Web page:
Post-marathon beers at Embankment (my god they went down well)

The final mile is special. You can’t quite see Buckingham Palace yet but St James’ Park is on your right. The noise is something else. I had lined up Taylor Swift’s Shake it off (my mental health track) as the song I’d finish the marathon on but I couldn’t hear a thing – even with the volume turned right up.

I’ve walked along that part of London hundreds of times either for work or when I lived in the city and I’ve never felt like that. I found it very hard to keep my emotions in check. There’s something so special about it and I already know that moment is seared in my memory for the rest of my life.

Running for Mind

Those who know me personally will know I’ve tried to get into the London Marathon via the ballot for years. I think I have five or six rejection hoodies in my wardrobe.

This years event was the one time I applied through a charity and it just had to be Mind. It couldn’t be anyone else. They’re so representative of my entire ethos and everything this blog stands for.

It was an honour to wear that Mind vest in the 2021 London Marathon

I’m so glad I ran my first London Marathon raising money for them. Although it’s only been a few days since the event I already know I wouldn’t be as buzzing as I am if I had just turned up, run it by myself, picked up my medal and gone home.

I know a lot gets said about the fact I live alone, travel solo and whatever but the marathon is a prime example of how although you do the bulk of the work alone (training etc) you’re never really by yourself. Running the London Marathon for Mind really made it feel like you were part of something bigger than a 26.2 mile run around the city.

The Mind group have been there from the word go, which, during a pandemic year, isn’t easy. We’ve had a Facebook group full of useful messages and good vibes, Zoom sessions talking us through the pre race events and day itself which made the whole thing easier. Even now the event is behind us there’s WhatsApp groups that are still popping off. There’s even talk of a potential Karaoke night reunion in the works!!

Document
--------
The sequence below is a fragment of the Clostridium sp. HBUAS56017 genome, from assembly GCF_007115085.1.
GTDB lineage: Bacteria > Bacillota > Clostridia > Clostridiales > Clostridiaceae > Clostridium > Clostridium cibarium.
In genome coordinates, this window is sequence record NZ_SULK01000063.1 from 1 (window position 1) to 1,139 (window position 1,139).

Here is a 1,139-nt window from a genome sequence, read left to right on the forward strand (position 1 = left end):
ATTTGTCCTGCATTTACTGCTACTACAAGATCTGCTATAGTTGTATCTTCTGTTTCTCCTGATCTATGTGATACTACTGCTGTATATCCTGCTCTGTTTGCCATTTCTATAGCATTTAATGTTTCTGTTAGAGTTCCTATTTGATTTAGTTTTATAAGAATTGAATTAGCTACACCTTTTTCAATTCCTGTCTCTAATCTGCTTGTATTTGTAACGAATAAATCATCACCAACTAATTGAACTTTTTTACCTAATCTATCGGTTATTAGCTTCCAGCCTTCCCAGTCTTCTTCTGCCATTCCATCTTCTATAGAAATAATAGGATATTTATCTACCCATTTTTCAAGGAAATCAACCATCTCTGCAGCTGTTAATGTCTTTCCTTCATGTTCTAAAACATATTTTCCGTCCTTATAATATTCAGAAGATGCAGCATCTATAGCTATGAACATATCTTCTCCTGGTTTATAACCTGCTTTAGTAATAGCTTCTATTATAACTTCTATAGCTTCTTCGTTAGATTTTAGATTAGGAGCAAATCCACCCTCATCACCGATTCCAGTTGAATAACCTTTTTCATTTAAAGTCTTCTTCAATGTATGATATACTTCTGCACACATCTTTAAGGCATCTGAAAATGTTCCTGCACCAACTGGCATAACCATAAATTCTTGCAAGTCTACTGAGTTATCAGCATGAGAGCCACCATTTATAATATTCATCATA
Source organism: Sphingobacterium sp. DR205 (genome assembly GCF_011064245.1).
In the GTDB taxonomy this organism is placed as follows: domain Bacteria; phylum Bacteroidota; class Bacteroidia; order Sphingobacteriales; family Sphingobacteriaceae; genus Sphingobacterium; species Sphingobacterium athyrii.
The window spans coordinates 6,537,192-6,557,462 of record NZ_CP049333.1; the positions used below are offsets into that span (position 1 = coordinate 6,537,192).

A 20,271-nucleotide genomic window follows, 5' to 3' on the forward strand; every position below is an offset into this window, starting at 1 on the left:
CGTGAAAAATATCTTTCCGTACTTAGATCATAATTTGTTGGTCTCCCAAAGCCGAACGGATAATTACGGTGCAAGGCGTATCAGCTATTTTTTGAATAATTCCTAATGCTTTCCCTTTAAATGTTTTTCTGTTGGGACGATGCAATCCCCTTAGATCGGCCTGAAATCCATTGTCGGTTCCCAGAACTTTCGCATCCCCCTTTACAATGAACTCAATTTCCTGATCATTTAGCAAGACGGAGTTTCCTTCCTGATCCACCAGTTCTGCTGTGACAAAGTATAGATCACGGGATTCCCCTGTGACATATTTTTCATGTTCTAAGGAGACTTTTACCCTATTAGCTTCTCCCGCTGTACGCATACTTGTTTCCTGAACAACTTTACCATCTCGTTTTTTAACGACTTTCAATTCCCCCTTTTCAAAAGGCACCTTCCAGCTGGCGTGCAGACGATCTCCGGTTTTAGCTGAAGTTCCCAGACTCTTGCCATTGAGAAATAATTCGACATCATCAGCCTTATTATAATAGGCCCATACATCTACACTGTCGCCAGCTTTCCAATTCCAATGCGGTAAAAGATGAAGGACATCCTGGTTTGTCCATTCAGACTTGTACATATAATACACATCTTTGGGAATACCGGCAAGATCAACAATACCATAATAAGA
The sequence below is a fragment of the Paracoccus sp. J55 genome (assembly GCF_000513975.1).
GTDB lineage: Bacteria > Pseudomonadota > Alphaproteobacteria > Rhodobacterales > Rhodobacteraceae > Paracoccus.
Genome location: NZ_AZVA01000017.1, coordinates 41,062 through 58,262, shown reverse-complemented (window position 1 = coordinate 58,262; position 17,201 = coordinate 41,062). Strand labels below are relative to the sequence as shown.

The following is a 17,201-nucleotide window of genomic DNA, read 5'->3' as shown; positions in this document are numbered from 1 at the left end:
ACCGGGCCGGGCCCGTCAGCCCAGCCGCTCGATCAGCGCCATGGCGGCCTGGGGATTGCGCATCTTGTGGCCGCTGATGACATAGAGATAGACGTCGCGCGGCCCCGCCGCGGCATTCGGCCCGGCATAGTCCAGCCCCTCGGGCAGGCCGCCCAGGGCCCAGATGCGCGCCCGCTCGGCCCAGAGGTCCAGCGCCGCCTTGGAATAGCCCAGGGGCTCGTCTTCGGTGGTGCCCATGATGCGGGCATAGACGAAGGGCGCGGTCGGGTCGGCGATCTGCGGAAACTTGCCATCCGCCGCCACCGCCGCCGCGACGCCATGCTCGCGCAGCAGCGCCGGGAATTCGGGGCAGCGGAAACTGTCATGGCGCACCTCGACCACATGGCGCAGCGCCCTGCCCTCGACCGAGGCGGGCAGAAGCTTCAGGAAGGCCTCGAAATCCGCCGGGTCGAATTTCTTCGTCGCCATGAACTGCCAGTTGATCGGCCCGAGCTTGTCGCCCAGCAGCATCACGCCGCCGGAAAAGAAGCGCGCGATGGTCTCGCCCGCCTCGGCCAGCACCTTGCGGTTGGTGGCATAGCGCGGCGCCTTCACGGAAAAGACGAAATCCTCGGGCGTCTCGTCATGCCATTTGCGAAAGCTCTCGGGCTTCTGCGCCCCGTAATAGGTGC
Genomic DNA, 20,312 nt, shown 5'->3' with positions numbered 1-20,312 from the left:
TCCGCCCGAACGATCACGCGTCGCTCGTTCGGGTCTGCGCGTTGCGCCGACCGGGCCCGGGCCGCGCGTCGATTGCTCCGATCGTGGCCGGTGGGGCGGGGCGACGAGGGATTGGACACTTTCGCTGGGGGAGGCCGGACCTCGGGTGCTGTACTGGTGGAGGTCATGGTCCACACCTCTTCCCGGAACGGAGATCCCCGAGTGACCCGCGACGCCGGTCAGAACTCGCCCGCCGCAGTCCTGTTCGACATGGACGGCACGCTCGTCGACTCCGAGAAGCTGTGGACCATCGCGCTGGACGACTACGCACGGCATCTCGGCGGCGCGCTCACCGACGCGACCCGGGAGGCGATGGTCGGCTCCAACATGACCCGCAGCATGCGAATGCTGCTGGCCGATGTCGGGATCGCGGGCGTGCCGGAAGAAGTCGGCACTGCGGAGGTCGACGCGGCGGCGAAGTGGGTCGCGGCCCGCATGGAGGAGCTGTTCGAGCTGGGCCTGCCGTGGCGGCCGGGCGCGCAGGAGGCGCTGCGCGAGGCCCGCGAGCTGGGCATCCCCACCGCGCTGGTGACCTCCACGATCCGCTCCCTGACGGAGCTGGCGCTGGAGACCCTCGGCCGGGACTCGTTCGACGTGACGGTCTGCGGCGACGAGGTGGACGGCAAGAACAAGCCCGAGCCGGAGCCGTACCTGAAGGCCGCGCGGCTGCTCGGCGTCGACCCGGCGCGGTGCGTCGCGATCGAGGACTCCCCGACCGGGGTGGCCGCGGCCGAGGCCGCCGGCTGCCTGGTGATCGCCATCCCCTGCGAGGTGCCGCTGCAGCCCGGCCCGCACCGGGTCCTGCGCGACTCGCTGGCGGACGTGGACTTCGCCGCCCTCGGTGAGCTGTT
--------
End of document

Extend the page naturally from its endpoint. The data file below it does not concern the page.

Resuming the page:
I couldn’t hand pick a better group of people to share the marathon experience with. I really couldn’t. My only regret is that I didn’t meet more of them before the big day.

One team, one dream

When it comes to the London Marathon everyone has a reason why they take part. All those years applying through the ballot it was very self-centred. Ie I want a marathon medal to add to my collection. That wasn’t the case as soon as Mind offered me a place on their team. The time and finishers medal is very much second fiddle to the bigger picture.

I ran that marathon for the one in four people with a mental health problem.

My reason why

Although the marathon is now behind us and I’m currently sat here with a serious case of post event blues. The work doesn’t stop. The work never stops. Any fundraising event I do in the future will be in aid of Mind and I’m hoping this blog will go from strength to strength. The impact of the pandemic on the worlds mental health has made it clear that the work of charities such as Mind is needed now more than ever.

That is why my 2021 London Marathon experience was about so much more than the 26.2 miles.

2021 London Marathon

You can still donate until November 8th 2021. If you wish to do so you can by clicking the links below.
Fundraising Page: https://uk.virginmoneygiving.com/JordanCamp
My blog post about the event
Instagram: @JordanCampLondonMarathon
Strava: https://www.strava.com/athletes/9589825
Mind Website: https://www.mind.org.uk

London Marathon – more than 26.2 miles

Jordan Camp

I’ve been sharing my writing with the world since 2015. Back then it was about travel, then I transitioned into wellbeing and mental health awareness. Soon after I was being paid for it as I wrote about sports, politics and, of course, the pandemic. My words have been published in the i, Mancunian Matters and a number of the South West London associated publications. In 2021 I ran my first marathon, for the UK mental health charity, Mind. I currently live in Essex where I am training to become an Ironman.